Mets won't rush Harvey or Familia

DENVER -- Paul DePodesta, the vice president for player development for the New York Mets, has a message for fans who clamor for the farm system's best pitching prospects to reach Citi Field this season: Don't bank on it, even after rosters expand in September.

On a day manager Terry Collins candidly assessed what remains at Triple-A in terms of starting pitching depth by saying, "I'm not sure what else is down there that can help us," DePodesta said the next wave of pitchers would advance through the system at a deliberate pace.

DePodesta was specifically referring to promising right-handers Jeurys Familia and Matt Harvey.

Familia, 21, made his Double-A debut Tuesday night for Binghamton. Harvey, the team's first-round pick out of the University of North Carolina last June, will not be far behind Familia in getting promoted to the B-Mets, although the 22-year-old Harvey had his worst professional line Tuesday night for Class A St. Lucie: 3.2 IP, 7 H, 8 ER, 1 BB, 3 K, 2 HR, 1 HBP.

"I think a September call-up for these kind of guys right now is probably unlikely, because it doesn't necessarily serve that long-term development plan, although I'll never say never," DePodesta said. "Oftentimes these guys will dictate to us what that long-term plan is in terms of whether or not we should speed it up or slow it down. But I think it's probably aggressive at this point to expect one of those guys to be up here and contributing in September."

DePodesta said it is generally beneficial to log at least 100 innings above Class A before reaching the majors, although he does not mind jumping a pitcher straight from Double-A to the majors. By that measure, Harvey has at least 100 innings to go. Familia, who tossed seven innings in his Binghamton debut, limiting New Britain to two runs (one earned), has at least 93 innings remaining.

"Everyone's stuff and experience is a little different," DePodesta said. "Some guys will move quicker than others. I think 100, 120, 150 innings above A-ball would probably never hurt anybody before really making the big league debut. Certainly the goal from our perspective isn't to get them there quick. It's when they get there to have them never come back. In order to do that, we want to make sure that they're not just ready to survive, but they're ready to be successful.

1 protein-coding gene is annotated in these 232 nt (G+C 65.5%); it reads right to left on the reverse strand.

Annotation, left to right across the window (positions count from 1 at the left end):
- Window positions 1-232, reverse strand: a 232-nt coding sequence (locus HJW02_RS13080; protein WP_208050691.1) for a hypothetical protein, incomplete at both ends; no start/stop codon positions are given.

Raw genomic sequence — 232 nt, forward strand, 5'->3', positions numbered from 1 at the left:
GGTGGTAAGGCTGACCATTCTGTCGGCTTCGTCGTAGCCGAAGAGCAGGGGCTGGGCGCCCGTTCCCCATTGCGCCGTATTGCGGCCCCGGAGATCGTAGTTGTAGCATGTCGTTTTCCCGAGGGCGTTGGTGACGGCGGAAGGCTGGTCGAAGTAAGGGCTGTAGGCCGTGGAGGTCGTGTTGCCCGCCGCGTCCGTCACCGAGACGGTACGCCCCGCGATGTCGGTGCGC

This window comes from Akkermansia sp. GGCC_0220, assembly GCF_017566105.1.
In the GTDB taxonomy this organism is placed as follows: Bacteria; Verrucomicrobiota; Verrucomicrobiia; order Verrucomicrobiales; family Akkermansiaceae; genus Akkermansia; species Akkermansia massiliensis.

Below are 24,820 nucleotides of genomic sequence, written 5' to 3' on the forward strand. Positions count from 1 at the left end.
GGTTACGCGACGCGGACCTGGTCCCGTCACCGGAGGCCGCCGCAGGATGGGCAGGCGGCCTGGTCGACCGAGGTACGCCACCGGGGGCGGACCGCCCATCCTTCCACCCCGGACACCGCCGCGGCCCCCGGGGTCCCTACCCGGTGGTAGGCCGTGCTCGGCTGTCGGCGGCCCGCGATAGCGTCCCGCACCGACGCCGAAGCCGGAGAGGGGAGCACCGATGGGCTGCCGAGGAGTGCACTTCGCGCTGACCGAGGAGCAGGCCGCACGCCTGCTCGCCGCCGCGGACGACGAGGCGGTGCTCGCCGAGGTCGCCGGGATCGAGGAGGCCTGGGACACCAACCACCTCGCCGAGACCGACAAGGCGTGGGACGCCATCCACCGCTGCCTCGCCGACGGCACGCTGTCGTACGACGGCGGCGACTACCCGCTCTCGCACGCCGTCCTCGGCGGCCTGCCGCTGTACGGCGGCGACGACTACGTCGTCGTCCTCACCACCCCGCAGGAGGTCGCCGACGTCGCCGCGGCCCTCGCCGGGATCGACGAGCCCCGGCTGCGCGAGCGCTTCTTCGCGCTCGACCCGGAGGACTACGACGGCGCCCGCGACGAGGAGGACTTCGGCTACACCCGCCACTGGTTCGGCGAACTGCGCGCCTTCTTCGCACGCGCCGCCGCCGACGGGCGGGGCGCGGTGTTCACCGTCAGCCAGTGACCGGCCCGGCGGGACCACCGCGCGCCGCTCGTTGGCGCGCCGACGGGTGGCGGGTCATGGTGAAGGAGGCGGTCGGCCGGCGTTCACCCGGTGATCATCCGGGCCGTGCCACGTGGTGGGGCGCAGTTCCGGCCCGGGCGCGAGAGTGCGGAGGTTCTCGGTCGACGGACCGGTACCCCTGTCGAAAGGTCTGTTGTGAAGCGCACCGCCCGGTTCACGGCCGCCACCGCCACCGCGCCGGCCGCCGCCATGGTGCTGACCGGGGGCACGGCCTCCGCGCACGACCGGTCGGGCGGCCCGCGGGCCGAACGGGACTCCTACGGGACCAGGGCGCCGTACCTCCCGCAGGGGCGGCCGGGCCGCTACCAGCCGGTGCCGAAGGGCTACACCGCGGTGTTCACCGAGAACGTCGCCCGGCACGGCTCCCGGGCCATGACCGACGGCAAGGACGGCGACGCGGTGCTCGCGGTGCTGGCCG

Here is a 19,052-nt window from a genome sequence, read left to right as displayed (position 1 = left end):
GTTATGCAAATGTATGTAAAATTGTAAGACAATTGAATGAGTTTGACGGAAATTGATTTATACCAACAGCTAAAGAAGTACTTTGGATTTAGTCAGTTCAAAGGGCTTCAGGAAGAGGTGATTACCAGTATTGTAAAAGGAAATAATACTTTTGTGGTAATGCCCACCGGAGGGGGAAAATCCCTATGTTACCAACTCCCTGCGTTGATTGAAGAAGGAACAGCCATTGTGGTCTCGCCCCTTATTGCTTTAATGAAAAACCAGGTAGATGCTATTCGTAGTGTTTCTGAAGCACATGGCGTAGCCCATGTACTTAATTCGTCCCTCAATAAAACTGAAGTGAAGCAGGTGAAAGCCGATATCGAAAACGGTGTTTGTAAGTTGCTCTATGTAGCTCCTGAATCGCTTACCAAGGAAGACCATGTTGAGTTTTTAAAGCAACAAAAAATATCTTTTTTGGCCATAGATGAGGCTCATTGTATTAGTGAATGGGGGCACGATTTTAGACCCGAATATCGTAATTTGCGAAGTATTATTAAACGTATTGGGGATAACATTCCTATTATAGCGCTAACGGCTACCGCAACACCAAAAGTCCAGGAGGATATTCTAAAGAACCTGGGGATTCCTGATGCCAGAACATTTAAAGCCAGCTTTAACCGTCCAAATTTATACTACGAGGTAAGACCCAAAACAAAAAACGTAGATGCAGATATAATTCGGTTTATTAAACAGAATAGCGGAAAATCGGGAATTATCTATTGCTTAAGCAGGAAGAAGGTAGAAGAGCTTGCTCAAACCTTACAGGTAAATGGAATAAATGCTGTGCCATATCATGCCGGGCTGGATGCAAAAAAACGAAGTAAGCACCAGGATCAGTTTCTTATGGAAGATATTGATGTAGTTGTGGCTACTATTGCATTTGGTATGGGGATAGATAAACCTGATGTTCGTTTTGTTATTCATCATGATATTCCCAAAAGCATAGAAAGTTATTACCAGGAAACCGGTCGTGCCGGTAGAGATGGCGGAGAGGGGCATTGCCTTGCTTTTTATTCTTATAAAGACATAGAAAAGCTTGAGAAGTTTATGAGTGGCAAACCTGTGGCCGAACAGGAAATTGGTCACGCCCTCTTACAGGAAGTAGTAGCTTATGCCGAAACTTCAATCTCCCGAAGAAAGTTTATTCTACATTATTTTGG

"So to answer your original question in a much shorter way: Could Matt Harvey or Jeurys Familia or any of these other guys survive right now in the big leagues straight from A-ball? Maybe. But we want them to be successful. We don't want them to just survive."

Before Tuesday's blemish, which began inauspiciously with a bunt single, walk, hit batter and grand slam, the flame-throwing Harvey had dominated Florida State League batters, compiling a 4-1 record and 1.10 ERA.

DePodesta acknowledged, albeit speaking hours before Harvey's rocky outing, that Harvey was close to following Familia to Binghamton.

"He pitched a game I think his last time out that [minor league field coordinator] Dickie Scott said was one of the best minor league performances that he's ever seen," DePodesta said. "I think he's certainly getting close. I think the Familia move probably signals to everybody -- not just within our organization, but outside our organization -- that the carousel is now open and performance can start moving some guys. We wanted everybody to get their sea legs at the start of the season, which we think they have at this point. So I think there will be more movement as we move forward.

"Familia, obviously, was in St. Lucie last year and pitched really, really well the last six weeks there. He had a terrific spring training and then carried it into the year with a dominant first five or six weeks.

"Everybody is different," DePodesta continued. "Whenever we move a player, it's going to be with his longer-term development plan in mind. As far as Matt Harvey is concerned, there are things he's doing right now that will certainly give him success in the Florida State League but may not serve his ultimate purpose of being a very good major league starter.

"That's the careful balance we try to strike in development. You want to challenge a guy enough so that he continues to develop, but at the same time you want him to be successful so that he has the confidence to continue to perform at as high a level as he can. There are some things that Matt, for instance, or even Familia for that matter, could get away with in the Florida State League that won't be quite as easy to get away with as they continue to move up."